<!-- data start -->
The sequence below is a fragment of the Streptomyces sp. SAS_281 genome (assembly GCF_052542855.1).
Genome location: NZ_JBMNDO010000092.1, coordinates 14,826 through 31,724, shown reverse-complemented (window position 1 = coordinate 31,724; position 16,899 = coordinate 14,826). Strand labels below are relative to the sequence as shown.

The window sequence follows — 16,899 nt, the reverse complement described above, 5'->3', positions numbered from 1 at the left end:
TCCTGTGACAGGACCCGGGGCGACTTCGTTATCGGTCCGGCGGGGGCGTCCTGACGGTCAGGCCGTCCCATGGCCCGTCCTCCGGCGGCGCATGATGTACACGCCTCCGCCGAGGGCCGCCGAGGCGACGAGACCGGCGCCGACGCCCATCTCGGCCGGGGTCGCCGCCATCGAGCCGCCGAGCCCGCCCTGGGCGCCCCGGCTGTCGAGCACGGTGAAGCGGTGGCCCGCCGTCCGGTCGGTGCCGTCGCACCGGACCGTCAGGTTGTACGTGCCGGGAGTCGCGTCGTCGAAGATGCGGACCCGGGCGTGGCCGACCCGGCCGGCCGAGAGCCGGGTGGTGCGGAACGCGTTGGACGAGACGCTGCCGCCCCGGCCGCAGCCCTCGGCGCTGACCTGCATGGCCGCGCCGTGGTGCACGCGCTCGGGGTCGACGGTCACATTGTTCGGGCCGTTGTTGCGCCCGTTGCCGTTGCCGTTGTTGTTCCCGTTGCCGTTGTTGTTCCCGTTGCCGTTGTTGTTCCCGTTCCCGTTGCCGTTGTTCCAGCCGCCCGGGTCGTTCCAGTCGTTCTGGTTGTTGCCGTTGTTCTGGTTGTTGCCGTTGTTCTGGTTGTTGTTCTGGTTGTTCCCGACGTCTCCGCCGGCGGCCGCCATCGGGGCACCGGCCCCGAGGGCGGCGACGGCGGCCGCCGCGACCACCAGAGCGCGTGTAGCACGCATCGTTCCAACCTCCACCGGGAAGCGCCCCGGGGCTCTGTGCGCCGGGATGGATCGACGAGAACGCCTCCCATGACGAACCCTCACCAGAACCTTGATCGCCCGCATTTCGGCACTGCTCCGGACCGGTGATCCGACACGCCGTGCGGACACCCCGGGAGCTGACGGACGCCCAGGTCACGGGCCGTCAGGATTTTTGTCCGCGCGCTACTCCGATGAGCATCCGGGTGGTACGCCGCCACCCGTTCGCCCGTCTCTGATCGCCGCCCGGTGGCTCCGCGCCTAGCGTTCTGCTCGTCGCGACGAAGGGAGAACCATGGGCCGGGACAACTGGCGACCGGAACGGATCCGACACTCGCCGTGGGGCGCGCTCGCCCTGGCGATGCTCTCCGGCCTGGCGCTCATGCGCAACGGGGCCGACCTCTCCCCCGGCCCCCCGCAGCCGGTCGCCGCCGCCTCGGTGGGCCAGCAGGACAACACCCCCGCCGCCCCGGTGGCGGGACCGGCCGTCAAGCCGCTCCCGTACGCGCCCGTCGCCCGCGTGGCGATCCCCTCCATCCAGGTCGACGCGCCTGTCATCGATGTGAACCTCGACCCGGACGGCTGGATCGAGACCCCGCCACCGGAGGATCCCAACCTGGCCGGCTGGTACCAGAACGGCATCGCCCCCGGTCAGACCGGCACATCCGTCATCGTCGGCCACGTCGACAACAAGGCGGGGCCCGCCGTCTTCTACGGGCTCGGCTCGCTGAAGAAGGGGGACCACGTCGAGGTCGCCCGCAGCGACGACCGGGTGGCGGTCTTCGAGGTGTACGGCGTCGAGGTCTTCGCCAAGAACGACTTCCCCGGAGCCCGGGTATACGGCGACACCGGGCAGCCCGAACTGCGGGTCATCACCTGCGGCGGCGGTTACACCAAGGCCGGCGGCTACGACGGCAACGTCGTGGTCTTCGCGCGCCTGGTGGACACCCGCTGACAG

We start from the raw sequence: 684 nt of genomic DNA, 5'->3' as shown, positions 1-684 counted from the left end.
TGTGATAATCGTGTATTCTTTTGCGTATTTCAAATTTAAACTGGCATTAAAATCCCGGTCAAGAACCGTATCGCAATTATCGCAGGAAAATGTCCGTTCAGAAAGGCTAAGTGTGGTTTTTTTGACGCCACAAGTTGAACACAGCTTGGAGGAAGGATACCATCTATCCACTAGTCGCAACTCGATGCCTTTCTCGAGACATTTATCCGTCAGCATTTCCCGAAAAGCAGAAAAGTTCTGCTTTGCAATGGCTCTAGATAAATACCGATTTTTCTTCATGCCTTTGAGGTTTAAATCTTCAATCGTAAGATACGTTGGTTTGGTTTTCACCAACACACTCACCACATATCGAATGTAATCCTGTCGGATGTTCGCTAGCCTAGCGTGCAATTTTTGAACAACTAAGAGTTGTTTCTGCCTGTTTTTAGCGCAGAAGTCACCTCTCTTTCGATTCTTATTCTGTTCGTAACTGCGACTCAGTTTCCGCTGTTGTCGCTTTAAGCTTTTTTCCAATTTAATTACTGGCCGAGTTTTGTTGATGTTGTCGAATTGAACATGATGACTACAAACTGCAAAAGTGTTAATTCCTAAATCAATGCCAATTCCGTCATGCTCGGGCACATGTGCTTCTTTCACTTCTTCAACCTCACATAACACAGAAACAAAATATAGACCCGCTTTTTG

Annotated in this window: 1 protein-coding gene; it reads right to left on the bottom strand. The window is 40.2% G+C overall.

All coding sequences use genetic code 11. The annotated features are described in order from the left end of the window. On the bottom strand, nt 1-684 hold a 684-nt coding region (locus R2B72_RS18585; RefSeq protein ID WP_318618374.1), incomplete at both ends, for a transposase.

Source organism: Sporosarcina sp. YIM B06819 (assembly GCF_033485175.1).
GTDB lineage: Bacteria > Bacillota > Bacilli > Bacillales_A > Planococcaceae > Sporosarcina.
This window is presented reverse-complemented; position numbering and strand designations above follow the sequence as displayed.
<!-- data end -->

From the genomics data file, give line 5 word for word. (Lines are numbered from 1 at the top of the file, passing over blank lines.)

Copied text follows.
We start from the raw sequence: 684 nt of genomic DNA, 5'->3' as shown, positions 1-684 counted from the left end.